The first resistance level (R1) is calculated by subtracting the last trading day’s low from twice the pivot point:
R1 = 2P – L
The second resistance level (R2) is calculated by adding a pivot point to the difference between the last trading day’s high and low prices.
R2 = P + (H – L)
The Support level is defined as a price level of a security or index below which the prices do not generally fall because, at those levels, the bulls become stronger than the bears.
That means that the buying pressure becomes greater than the selling pressures due to which it becomes a little difficult for the stock price to go further down beyond the support levels.
The first support level (S1) is calculated by subtracting the last trading day’s high price from twice the pivot point:
S1 = 2P – H
The second support level (S2) is calculated by subtracting the difference of last trading day’s high and low prices from the pivot point.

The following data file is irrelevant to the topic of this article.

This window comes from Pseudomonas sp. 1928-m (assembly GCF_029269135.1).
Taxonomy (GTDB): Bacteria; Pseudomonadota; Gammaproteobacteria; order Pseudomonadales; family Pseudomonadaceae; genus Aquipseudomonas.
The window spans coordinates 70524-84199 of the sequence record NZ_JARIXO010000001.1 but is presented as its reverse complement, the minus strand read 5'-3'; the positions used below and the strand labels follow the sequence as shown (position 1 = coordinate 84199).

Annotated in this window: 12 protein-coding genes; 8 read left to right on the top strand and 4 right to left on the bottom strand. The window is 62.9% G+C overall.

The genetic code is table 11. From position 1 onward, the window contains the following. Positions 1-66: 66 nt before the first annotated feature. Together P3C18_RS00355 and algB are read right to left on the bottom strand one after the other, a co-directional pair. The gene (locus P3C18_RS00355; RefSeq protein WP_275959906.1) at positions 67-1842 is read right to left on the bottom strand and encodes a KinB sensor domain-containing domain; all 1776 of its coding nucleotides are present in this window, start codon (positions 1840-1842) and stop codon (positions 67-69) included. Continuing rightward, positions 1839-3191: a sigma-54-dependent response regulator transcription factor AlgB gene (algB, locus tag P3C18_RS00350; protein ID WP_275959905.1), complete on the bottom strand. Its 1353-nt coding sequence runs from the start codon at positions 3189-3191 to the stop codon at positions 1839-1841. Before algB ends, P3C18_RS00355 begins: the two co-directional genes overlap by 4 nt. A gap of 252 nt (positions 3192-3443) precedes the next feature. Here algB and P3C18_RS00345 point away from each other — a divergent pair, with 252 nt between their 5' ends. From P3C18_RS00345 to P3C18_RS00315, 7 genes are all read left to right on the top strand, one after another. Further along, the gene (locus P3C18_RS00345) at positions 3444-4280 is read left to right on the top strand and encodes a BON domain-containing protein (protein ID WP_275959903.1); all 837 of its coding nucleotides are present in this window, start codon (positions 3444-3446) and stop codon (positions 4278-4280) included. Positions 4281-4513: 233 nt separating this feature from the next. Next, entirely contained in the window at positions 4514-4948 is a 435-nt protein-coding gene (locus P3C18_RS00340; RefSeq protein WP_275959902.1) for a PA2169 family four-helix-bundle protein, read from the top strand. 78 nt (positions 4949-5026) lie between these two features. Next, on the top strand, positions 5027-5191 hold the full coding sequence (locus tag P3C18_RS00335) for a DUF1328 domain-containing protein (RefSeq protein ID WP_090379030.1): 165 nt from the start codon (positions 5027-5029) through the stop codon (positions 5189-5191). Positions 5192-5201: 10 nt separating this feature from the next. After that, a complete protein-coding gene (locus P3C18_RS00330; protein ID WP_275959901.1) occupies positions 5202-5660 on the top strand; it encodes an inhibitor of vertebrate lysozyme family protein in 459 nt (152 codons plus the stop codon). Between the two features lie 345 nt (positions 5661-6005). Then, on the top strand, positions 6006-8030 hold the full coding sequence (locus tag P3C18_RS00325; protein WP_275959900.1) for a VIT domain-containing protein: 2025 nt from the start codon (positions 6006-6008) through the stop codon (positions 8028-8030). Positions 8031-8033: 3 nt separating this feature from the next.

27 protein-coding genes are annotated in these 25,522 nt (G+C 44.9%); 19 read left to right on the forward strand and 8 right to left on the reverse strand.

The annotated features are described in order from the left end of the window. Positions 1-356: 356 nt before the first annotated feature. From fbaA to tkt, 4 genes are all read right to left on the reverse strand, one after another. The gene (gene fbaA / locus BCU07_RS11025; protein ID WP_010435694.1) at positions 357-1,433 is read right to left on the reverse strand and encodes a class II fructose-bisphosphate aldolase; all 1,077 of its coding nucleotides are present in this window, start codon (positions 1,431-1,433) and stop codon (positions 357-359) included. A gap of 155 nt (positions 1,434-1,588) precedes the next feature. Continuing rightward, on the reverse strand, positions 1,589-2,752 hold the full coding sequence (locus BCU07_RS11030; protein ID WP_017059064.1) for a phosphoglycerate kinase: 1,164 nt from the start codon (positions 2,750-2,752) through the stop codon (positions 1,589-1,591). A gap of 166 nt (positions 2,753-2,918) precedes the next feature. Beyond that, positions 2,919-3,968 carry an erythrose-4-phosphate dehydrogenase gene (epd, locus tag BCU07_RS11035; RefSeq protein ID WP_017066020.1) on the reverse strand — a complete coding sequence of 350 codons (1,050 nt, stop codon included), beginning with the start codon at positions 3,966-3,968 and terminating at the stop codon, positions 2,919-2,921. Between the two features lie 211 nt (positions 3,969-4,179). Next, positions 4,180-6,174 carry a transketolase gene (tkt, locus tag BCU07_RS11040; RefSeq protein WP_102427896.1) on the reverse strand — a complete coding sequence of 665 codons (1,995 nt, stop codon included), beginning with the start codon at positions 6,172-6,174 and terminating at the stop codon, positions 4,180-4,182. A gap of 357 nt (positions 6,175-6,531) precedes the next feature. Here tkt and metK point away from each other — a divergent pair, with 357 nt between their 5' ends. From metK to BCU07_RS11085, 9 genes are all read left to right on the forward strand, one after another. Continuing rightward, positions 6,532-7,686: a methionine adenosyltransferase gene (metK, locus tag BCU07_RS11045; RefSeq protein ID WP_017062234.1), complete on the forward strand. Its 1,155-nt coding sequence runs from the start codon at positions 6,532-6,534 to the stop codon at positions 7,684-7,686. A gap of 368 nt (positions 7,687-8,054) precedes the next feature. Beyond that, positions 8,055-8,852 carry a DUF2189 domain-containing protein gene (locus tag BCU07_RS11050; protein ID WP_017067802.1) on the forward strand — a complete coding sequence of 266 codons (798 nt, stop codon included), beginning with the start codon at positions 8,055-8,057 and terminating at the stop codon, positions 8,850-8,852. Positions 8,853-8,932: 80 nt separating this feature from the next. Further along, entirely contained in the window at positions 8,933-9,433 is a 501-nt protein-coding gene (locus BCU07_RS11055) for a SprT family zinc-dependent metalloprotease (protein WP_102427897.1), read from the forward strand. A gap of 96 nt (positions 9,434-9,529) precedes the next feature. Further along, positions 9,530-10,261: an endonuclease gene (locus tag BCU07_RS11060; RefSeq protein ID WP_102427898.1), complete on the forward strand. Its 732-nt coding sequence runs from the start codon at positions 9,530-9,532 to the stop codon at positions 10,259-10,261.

S2 = P – (H – L)
Let us understand this with the help of an example:
Calculation of pivot point and support and resistance levels for M&M on the basis of data of August 9, 2019.
RSI (Relative Strength Index) is a technical indicator that measures the changes in prices in order to determine whether the stock price is in oversold or overbought territory.
The basic assumption behind using RSI as buying and sell signals is that everything tends to normalise in the stock market. If a stock is in the overbought zone, it will come back to its normalcy after some time. The idea is to pick those stocks that have started moving towards their normal level.